The Financial Conduct Authority (“FCA”) released proposed new guidance on cloud and other IT outsourcing in November. The guidance is in the consultation phase and the FCA has requested comments from interested parties.
The aim of the guidance is to provide clarity as to how existing rules and legislation relevant to FCA-regulated firms should be applied in relation to the outsourcing of any aspect of a firm’s activities to the cloud. It will therefore be of interest to all firms and service providers operating in, or considering entry into, FCA- regulated markets.
The final guidance, once published, will not be binding but should be taken into consideration as part of each firm’s wider obligations under the regime, which will vary depending on the nature of the operator. However, the FCA takes the stance that compliance with the guidance “will generally indicate compliance with the aspects of the FCA rule or other requirement to which [it] relates”.
Risks and duties when outsourcing to the cloud
The FCA adopts a broad definition of “the cloud”, using the term to mean any service provided over the internet and therefore encompassing, amongst others, Infrastructure as a Service (IaaS), Platform as a Service (PaaS), and Software as a Service (SaaS).
When a regulated firm engages a third party to provide any services on its behalf, it is subject to specific obligations designed to ensure that the risk associated with outsourcing those services is recognised and managed.
The FCA recognises that outsourcing to or via the cloud carries a unique set of risks, because the firm no longer has direct control over the service and/or data involved. These include the possibility that customers will have less opportunity to personalise services to their needs, the risks associated with the transfer of data between different geographic regions and the potential for outsourcing of aspects of a service further down the supply-chain without a firm’s knowledge. The draft guidance addresses these risks.
Considerations when outsourcing
The guidance sets out a number of considerations within 13 “areas of interest” which will be relevant at different stages in the outsourcing lifecycle, from due diligence to post-termination.
Key themes include:
Risk management – firms should satisfy themselves that any proposed arrangement does not erode, impair or worsen the firms operational risk and plan for the management of those risks which are identified. Thought should also be given to the relative risks of different forms of service, for example public versus private or hybrid cloud.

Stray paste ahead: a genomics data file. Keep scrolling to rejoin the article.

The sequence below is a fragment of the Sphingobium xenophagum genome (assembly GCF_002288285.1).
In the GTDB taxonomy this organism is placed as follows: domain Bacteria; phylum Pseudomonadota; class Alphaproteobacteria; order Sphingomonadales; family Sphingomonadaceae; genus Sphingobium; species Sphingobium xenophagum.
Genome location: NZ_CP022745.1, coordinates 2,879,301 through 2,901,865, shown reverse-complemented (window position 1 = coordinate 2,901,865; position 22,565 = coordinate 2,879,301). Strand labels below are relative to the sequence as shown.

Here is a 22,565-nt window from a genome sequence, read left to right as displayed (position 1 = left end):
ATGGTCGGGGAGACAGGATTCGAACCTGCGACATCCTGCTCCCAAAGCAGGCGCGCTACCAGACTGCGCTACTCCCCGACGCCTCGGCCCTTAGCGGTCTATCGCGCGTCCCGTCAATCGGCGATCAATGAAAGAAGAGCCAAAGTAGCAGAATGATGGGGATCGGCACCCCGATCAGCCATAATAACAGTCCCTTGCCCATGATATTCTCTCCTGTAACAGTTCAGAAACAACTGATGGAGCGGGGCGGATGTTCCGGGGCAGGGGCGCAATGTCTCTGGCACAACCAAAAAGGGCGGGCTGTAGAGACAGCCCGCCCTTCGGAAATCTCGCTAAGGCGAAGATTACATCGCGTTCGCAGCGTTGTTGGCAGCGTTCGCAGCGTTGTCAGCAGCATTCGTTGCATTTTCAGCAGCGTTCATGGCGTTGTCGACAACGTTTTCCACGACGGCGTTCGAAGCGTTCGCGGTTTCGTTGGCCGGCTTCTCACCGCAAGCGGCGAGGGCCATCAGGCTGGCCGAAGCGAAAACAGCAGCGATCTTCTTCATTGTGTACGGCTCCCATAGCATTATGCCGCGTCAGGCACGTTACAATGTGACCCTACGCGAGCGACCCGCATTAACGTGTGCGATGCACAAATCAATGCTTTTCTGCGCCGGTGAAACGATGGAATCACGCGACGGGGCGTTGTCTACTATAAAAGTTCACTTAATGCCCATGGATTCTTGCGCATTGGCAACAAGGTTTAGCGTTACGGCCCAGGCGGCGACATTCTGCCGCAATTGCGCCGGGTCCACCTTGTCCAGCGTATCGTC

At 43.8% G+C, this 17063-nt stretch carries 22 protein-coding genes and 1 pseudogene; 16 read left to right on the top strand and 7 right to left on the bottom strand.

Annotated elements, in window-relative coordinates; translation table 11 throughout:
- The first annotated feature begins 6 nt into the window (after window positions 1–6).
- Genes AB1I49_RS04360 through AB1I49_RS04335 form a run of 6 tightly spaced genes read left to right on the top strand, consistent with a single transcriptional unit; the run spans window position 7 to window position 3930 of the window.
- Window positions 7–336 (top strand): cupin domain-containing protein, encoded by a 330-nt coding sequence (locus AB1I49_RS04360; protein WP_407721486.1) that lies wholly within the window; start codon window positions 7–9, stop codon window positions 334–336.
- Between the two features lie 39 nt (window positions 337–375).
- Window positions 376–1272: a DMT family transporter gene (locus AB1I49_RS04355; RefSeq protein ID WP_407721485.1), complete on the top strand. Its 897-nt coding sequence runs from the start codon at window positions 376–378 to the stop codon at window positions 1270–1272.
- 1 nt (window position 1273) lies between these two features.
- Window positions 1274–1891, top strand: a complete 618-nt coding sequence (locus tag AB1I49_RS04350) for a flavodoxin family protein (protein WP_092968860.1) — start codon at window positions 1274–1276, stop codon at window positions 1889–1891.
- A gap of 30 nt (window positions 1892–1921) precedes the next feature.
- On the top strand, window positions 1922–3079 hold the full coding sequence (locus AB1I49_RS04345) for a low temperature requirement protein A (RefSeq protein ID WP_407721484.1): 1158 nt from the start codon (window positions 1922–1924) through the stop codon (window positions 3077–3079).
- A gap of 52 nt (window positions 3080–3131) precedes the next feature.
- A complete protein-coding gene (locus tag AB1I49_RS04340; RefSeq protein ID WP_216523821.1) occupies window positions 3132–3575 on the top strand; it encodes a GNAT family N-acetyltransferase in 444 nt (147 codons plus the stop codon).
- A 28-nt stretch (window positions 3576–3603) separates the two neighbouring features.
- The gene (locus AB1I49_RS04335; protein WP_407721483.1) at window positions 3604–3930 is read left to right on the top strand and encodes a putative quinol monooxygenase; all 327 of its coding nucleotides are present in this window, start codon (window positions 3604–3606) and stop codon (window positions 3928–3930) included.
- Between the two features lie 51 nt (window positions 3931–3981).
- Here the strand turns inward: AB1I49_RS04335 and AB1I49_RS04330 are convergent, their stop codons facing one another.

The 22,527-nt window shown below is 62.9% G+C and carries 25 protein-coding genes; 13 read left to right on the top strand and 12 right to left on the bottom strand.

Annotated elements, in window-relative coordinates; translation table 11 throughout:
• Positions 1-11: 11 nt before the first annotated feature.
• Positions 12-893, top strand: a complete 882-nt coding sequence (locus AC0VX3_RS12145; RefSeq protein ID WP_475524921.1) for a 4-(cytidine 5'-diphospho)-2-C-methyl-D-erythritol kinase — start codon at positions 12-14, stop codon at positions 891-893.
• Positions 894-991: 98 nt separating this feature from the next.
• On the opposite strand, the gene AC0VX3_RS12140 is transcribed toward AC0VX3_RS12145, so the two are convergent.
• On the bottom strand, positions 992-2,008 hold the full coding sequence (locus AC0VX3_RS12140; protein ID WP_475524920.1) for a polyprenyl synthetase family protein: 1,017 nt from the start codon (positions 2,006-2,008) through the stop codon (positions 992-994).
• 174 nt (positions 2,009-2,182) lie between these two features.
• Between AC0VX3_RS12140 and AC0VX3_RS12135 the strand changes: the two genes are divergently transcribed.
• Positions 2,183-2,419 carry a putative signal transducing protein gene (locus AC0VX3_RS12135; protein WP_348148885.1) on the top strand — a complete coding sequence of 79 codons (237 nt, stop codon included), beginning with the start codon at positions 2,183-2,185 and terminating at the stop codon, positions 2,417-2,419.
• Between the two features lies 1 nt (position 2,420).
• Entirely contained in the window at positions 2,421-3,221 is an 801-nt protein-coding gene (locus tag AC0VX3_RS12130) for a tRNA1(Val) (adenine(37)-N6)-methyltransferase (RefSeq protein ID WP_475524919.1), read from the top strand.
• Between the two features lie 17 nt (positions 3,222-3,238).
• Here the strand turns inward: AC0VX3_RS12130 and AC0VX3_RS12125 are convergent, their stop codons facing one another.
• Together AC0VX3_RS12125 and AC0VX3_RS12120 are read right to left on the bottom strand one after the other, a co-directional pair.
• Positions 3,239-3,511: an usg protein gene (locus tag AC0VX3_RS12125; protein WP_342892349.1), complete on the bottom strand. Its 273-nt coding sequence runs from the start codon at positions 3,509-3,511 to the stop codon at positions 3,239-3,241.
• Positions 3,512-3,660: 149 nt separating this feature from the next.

Jurisdiction and access – firms should know which jurisdiction governs their contract and gain assurances as to the location and jurisdiction of the service provider’s premises. Firms, their
auditors and regulators must ensure they have effective access to data and to the provider’s physical premises.
Data security – as well as ensuring compliance with the Data Protection Act 1998, firms should have choice and control over the jurisdictions in which their data is stored and set this out in a data residency policy. The service provider must also agree to adhere to a data loss and breach notification regime which complies with the firm’s regulatory obligations.
Supply chain – the due diligence process must identify all the service providers in the supply chain and ensure that the regulatory requirements imposed on the firm can be complied with throughout the supply chain.
International standards – whist recognised external assurance, such as the ISO 27000 series, may inform a firm’s due diligence it should not be relied on to replace full investigations and ongoing monitoring. Third party audits will be relevant only where they are specific to the service provided – for example, an audit of the data centre the firm will be using for the provision of the services, not a similar data centre elsewhere.
Exit – firms must ensure that they can exit any arrangement without undue disruption and fully understand how any transition phase will operate. To this end, a well-documented and regularly rehearsed exit plan must be in place from commencement.
Deadline for feedback
If you would like to submit feedback on any aspect of the proposed guidance you may do so by email to email@example.com .The deadline for submissions is 12 February 2016.
The full consultation is available as a pdf at https://www.fca.org.uk/static/documents/guidance-consultations/gc15-06.pdf . The finalised guidance will be published in the FCA’s website.